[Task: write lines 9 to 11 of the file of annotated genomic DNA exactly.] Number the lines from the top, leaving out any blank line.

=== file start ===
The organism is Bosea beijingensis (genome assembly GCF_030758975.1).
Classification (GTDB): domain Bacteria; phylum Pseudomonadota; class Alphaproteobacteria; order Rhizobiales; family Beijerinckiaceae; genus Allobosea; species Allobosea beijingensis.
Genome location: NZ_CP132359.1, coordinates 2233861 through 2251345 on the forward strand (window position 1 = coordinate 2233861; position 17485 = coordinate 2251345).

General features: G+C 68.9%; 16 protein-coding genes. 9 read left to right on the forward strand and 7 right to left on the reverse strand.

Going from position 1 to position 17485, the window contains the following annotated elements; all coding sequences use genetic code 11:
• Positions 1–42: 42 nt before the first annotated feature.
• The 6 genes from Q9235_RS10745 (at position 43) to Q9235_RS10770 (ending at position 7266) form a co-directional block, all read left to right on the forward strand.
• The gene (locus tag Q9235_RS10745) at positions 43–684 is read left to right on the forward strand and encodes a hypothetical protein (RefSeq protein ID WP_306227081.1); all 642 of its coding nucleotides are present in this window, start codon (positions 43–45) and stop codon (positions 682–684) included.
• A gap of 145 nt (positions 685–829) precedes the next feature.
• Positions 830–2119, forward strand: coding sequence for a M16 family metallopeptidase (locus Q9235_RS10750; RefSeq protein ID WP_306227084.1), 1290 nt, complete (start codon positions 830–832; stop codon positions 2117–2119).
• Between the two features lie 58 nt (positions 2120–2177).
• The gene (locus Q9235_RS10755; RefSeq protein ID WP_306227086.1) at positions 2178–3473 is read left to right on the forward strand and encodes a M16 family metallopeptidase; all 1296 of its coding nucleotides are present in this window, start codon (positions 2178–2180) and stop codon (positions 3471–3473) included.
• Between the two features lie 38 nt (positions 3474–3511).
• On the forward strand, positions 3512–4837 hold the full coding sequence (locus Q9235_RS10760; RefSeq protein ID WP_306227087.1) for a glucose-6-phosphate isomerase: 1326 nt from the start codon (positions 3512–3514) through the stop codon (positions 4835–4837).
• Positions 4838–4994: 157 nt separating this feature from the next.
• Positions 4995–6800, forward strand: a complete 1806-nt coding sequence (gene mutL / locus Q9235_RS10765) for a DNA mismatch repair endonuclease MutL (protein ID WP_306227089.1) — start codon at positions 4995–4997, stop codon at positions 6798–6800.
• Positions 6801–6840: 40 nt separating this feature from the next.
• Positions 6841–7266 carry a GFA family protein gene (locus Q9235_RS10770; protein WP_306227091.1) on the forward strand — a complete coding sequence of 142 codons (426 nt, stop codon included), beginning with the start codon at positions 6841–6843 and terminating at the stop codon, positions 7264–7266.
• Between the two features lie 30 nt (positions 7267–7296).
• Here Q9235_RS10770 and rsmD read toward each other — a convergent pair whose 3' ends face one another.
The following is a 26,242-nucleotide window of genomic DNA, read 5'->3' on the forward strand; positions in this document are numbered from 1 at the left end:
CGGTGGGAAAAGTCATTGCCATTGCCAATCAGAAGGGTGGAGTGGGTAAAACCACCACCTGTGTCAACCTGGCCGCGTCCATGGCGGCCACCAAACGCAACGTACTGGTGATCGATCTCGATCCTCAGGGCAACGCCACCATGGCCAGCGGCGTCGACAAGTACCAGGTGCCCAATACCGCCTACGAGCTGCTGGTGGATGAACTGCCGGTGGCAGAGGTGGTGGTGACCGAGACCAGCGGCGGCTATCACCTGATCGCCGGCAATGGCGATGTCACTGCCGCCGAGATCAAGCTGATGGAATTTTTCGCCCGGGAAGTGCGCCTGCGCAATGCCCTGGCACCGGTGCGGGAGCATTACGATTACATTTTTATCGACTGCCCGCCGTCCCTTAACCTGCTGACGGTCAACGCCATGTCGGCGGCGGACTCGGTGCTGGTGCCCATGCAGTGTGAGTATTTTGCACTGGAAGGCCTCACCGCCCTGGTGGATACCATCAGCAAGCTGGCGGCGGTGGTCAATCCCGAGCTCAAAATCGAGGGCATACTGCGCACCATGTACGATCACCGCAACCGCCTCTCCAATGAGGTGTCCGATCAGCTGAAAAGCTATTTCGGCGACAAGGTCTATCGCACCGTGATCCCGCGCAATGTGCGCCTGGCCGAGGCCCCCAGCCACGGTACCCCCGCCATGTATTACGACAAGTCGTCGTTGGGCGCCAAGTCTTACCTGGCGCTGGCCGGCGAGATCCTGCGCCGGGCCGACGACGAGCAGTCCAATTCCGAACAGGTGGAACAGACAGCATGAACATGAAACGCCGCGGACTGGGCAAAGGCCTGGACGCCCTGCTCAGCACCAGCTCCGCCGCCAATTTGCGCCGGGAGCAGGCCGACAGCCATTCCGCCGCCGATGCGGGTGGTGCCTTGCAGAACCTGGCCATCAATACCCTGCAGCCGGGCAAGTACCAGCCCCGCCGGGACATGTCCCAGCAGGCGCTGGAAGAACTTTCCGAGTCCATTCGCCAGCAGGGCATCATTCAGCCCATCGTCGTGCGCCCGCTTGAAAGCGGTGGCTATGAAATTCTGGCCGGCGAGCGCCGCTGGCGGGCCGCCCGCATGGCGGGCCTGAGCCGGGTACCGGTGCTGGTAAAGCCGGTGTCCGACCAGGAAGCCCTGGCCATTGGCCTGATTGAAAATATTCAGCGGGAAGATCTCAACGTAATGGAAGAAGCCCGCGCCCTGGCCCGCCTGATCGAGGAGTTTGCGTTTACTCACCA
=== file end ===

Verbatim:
• A gap of 145 nt (positions 685–829) precedes the next feature.
• Positions 830–2119, forward strand: coding sequence for a M16 family metallopeptidase (locus Q9235_RS10750; RefSeq protein ID WP_306227084.1), 1290 nt, complete (start codon positions 830–832; stop codon positions 2117–2119).
• Between the two features lie 58 nt (positions 2120–2177).